Antony and Cleopatra
The Royal Shakespeare Company
Courtyard Theatre, Stratford-upon-Avon
Review by Kevin Quarmby
How poignant in the programme centrefold for the RSCs Antony and Cleopatra to see a photograph of President Obama alpha-male-patting the back of the late PM, Gordon Brown. Michael Boyds latest offering at the Courtyard appears desperate to communicate a contemporary relevance to this tale of love and passion and political deceit. Not between Obama and Brown, that is, but between Caesar and Mark Antony, jostling over Cleopatra and her Egypt. Hence, an occupying Roman force, complete with desert fatigues and weaponry, completes the Afghan/Iraq-conflict imagery in a somewhat heavy-handed way.
The militaristic action takes place on the Courtyards bare thrust stage. A semi-circular sweep of steel-plated backdrop providing suitable entrances and exits, whilst a raised platform emerges from its depths ready to receive the body of Antony into his loves waiting embrace. Above the stage, a huge blue silk sail hangs in pregnant expectation.
As if to evoke the hot and sandy intensity of Egypt, Wolfgang Göbbels stark white lighting floods the stage from all angles, its intense and relentless brightness tending to homogenize the colour of costumes and faces into a dull uniformity. Tom Pipers modern-dress designs likewise work well for the besuited Roman aristocrats, but add a touch of parvenu excess to the female roles forced to struggle in inappropriately revealing outfits or totter on perilously high heels. The result, a decidedly Primarkian feel to this Mediterranean world.
Problems in design feed into the problems of performance. At best, this is a workmanlike production, in which speed of delivery seems more important than beauty of dialogue. The plays rough-and-ready modernity could be refreshing, but here leads to garbled speeches that fail to capture the tragedy of a warrior wallowing in sensuous self-indulgence.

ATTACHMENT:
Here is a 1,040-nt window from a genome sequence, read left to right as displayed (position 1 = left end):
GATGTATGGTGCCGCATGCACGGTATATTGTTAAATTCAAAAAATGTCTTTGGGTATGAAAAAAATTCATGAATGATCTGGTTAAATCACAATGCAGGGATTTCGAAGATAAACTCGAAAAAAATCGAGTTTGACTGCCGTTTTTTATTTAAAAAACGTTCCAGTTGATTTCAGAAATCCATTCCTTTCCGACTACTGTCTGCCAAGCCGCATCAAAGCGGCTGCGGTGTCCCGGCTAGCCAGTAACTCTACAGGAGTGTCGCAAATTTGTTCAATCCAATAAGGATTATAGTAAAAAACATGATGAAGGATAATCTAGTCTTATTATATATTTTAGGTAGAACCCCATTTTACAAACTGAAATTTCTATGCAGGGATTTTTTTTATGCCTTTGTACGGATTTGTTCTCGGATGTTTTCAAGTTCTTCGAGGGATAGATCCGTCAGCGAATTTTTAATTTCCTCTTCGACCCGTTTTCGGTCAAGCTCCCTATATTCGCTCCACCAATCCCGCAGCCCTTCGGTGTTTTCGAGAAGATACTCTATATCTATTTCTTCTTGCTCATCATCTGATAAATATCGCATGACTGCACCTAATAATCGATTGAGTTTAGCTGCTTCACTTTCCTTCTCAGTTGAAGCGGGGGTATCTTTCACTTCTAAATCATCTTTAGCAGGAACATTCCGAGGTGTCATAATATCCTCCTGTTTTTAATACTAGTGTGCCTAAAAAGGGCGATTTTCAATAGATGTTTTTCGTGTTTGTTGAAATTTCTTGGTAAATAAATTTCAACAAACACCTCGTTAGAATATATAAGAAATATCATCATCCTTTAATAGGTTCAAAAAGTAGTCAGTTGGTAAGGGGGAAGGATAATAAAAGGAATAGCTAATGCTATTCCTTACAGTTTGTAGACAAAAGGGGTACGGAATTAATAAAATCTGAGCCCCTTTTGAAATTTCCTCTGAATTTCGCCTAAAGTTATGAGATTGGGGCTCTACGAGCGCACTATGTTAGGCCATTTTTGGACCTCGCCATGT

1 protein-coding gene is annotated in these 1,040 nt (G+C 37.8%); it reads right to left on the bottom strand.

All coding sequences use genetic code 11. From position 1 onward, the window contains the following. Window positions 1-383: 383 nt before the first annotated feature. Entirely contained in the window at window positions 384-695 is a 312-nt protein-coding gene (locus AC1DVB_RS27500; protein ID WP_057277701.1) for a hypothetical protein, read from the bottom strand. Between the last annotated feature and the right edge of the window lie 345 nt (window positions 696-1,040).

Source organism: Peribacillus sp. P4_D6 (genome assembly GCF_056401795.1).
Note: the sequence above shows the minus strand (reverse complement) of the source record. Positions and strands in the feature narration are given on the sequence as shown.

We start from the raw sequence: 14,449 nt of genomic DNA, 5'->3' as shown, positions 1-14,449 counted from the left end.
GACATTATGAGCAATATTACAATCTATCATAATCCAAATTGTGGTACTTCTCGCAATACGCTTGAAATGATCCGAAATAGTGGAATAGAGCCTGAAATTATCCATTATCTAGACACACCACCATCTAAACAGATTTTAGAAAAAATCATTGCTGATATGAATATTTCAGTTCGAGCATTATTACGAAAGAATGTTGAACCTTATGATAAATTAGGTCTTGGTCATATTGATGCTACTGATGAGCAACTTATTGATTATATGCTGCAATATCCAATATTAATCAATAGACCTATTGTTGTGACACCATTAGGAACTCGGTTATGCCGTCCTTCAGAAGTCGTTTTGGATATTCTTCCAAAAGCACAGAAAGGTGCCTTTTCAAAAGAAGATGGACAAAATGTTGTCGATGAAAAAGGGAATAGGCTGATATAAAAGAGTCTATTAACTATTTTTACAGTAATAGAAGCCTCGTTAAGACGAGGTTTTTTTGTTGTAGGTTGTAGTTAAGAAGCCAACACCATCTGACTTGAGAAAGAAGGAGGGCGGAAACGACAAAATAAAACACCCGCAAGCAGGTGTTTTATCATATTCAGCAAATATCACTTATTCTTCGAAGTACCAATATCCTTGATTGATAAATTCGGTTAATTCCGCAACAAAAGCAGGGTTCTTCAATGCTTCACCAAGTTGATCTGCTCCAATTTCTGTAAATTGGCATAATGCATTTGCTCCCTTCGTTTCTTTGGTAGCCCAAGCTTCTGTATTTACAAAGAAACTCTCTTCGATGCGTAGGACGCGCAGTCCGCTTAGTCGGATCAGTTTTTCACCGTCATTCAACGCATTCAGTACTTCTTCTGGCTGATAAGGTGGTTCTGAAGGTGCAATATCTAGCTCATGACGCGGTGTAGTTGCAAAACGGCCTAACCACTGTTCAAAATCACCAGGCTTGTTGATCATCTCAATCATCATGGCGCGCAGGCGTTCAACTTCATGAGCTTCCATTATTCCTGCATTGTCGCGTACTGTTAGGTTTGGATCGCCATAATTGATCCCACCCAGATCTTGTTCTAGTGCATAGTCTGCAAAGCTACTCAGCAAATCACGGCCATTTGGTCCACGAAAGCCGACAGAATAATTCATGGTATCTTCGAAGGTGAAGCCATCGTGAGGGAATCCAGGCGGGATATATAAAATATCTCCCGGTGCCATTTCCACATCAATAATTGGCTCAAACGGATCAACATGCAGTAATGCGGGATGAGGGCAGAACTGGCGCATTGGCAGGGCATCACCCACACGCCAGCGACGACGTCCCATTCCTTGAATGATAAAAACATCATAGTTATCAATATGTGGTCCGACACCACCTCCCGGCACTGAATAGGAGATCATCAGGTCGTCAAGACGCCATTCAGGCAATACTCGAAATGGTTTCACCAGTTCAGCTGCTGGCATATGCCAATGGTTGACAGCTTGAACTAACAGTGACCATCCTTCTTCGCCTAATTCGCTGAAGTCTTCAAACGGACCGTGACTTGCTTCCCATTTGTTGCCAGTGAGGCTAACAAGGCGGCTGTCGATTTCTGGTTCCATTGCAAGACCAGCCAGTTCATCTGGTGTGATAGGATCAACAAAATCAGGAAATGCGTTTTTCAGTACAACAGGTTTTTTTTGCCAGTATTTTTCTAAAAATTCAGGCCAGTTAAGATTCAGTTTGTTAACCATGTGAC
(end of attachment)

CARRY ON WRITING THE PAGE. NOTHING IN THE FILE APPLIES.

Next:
Immediately obvious, and here it is necessary to commit the ultimate act of theatrical blasphemy, is how unsuited the great Kathryn Hunter is to the role of Cleopatra. We must believe this Egyptian queen can seduce emperors and conquering heroes; all men should fall at her seductive feet, readying themselves to die at her merest whim. Hunter plays an impishly petulant queen, as ready to brandish a hidden dagger or dangerously wield a pistol, as pounce on her lover with childlike glee. Her performance is impassioned: it is not sexually alluring.
Hence, the almost total lack of sexual fire between Hunters Cleopatra and Darrell DSilvas Mark Antony. DSilva is ruggedly determined in his love, but there is a strange paraphiliac fetishism and obsession about the resultant relationship, which makes his marriage to Caesars sister Octavia less one of political expediency, more that of understandable choice for a man wanting relative security and vanilla mundanity in his Roman marital bed.
The play was, however, better served by some of the lesser roles. Clarence Smith touched a convincing note as Pompey, as did Brian Doherty as Enobarbus, although less convincing was his broken-hearted demise. Dohertys Enobarbus is far too strong an ox to allow something as minor as denouncing his lord to split his heart in twain. On the Roman side, James Gale presented a wondrously slimy Maecenas, all pink shirt and hanky and decidedly dandyish in his deadly politicizing.
So, all in all, an unusual production that suffers from a unique difficulty, well known to weekly-rep producers of old, and revived in Stratfords own repertory troupe. The necessity to make brave casting decisions is a problematic when dealing with a company whose diverse talents must be spread evenly throughout the season. Boyd has been brave in his casting. His actors do a fine job, but we, as audience, are pushed to the extreme when asked to suspend our disbelief. Forced to sit as observers rather than concerned participators, we fail to engage in what should be a deliciously intense drama.
Howard Loxton reviewed this production on its transfer to The Roundhouse